J Allen Carnes, the only farmer with his hat in the ring for state agricultural commissioner, said he’s running for the post because it “fits my background.”
Carnes, mayor of Uvalde, announced his candidacy in early September and was in Killeen on Tuesday afternoon in an effort to “get out and see all areas of Texas.”
Carnes said the state’s biggest issue is that it’s losing agricultural land faster than any other state in the nation.
“Couple that with the average age of ranchers and farmers being 59 years old and the largest group is over 70,” he said. “That is where our food and fiber sources come from.”
The state is losing agricultural land for two reasons: Urban encroachment due to population growth and farming is “not the easiest life plan” due to state regulations.
“It’s hard work and we have seen a lot of changes through the years that has made it tougher,” Carnes said.
His goal is to create an atmosphere that attracts younger generations coming out of college who have an agricultural background to return to, he said.
“It’s highly important, not just for the farmers and ranchers themselves, but for the whole state,” Carnes said. “We need to create an atmosphere that entices them to stay in it for the long haul because it is our food and fiber source in this state. We’re one of the only places in the world that can say that we are really food and fiber independent.”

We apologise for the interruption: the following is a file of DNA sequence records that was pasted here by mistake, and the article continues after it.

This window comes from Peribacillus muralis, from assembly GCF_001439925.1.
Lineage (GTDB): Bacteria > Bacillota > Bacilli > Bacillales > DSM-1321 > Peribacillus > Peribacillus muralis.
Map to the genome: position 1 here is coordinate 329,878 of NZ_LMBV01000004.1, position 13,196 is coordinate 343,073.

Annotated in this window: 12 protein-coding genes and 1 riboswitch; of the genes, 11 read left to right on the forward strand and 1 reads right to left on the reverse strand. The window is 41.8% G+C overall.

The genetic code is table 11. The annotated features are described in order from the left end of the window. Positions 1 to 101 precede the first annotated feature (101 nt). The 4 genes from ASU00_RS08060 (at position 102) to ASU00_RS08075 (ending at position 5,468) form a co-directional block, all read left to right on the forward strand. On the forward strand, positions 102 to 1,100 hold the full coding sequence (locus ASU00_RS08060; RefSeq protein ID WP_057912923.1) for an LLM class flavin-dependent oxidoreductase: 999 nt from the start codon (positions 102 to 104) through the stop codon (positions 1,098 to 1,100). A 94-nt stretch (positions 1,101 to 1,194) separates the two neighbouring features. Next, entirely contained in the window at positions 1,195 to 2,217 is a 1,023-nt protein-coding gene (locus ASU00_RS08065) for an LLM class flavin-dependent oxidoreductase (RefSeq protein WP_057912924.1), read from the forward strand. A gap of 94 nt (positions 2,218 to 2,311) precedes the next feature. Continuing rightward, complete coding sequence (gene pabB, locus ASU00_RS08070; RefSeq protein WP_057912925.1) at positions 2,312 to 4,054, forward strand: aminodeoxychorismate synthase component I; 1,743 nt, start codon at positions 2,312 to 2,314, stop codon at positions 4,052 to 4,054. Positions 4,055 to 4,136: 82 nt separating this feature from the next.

Carnes grew up on a farm and ranch and now owns an agricultural business, Winter Garden Produce of Uvalde, which ships cabbage, broccoli, onions, cotton and grains throughout the state and across the nation.
The primary election for state agricultural commissioner, which enforces agricultural laws, is March 4.
Contact Natalie Stewart at firstname.lastname@example.org or 254-501-7555